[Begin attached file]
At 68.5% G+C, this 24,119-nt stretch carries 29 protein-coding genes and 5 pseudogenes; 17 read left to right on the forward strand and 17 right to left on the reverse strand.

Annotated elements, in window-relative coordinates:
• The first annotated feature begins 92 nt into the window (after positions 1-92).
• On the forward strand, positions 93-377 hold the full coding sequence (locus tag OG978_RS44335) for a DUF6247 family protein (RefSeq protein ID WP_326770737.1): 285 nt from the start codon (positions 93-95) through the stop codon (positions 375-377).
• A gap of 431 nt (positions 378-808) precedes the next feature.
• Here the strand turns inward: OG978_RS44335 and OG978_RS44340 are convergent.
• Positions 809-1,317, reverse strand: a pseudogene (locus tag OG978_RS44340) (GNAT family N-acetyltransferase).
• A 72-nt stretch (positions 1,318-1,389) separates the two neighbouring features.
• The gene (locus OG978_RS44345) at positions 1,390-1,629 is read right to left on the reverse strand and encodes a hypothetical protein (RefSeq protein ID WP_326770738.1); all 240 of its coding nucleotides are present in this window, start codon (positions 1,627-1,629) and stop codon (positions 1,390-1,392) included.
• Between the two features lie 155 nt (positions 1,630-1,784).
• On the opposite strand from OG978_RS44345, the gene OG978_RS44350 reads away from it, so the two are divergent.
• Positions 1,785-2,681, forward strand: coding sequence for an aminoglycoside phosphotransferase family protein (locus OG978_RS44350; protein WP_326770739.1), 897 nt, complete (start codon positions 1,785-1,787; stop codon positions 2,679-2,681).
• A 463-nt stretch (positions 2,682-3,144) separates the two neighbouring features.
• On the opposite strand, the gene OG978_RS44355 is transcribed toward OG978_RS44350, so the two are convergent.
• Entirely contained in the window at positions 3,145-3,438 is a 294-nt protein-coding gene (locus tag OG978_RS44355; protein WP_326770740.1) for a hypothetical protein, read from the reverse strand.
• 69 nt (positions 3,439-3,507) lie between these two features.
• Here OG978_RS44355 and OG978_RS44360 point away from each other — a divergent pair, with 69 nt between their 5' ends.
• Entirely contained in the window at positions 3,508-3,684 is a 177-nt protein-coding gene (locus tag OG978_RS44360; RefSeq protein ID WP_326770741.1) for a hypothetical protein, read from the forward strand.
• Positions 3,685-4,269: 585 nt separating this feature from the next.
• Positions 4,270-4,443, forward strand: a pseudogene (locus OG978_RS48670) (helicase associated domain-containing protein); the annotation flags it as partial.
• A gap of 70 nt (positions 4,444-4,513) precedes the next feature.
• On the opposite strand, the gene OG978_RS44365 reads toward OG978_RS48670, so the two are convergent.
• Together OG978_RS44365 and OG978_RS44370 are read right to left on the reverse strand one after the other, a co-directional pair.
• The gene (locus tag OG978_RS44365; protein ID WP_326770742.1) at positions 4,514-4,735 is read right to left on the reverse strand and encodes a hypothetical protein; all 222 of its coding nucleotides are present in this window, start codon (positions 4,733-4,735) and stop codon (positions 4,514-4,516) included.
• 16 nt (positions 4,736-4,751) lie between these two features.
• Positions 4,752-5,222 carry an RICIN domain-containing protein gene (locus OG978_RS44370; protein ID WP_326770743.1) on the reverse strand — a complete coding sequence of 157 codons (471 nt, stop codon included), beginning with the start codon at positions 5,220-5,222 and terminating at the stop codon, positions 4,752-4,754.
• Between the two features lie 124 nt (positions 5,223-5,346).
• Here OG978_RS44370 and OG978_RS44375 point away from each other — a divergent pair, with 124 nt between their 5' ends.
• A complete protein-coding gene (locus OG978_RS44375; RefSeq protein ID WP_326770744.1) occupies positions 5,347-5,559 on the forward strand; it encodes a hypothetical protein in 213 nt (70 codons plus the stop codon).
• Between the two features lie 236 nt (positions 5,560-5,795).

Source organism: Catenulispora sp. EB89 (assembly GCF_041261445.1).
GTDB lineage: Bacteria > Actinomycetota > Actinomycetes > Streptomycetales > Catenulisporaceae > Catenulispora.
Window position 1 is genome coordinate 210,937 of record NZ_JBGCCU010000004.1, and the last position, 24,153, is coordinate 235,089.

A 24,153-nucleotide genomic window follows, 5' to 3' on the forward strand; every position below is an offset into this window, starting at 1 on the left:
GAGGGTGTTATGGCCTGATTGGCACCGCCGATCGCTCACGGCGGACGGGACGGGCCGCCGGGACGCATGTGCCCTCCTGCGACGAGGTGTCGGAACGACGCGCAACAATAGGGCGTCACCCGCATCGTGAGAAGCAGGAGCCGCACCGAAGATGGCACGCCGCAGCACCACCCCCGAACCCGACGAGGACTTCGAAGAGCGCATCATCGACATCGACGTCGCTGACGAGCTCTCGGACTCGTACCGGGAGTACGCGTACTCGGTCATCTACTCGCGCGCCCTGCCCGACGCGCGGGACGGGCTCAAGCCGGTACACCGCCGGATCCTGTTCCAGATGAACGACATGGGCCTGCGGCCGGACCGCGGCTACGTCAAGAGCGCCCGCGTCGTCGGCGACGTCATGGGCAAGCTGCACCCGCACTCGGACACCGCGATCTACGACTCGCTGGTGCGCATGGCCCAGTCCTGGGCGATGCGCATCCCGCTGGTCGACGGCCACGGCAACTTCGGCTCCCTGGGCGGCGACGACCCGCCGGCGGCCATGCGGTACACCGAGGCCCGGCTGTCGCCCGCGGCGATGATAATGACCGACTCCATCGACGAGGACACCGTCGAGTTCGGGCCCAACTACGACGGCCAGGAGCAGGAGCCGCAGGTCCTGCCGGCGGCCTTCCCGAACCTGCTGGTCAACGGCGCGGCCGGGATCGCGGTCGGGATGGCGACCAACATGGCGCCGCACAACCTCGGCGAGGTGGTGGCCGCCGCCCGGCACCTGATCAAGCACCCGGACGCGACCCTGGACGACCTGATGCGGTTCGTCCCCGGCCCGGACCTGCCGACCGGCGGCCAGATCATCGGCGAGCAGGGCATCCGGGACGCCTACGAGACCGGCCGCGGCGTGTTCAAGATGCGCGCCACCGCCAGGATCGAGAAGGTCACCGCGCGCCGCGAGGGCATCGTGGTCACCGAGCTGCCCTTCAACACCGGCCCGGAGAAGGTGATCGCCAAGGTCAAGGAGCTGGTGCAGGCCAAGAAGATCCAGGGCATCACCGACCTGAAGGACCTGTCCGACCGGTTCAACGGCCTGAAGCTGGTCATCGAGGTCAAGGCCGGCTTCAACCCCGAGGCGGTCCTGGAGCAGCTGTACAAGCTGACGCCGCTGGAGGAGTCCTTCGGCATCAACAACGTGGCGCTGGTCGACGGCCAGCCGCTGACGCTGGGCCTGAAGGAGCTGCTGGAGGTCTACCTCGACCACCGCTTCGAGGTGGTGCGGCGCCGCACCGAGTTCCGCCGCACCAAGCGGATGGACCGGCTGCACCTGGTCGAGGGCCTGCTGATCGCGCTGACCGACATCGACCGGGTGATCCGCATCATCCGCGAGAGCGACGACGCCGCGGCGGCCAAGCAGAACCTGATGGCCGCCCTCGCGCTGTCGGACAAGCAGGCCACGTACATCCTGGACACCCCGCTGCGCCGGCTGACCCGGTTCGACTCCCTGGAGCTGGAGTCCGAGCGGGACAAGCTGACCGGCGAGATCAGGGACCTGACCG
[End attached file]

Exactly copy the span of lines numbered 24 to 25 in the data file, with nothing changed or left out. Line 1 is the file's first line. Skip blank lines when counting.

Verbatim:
• The gene (locus tag OG978_RS44365; protein ID WP_326770742.1) at positions 4,514-4,735 is read right to left on the reverse strand and encodes a hypothetical protein; all 222 of its coding nucleotides are present in this window, start codon (positions 4,733-4,735) and stop codon (positions 4,514-4,516) included.
• 16 nt (positions 4,736-4,751) lie between these two features.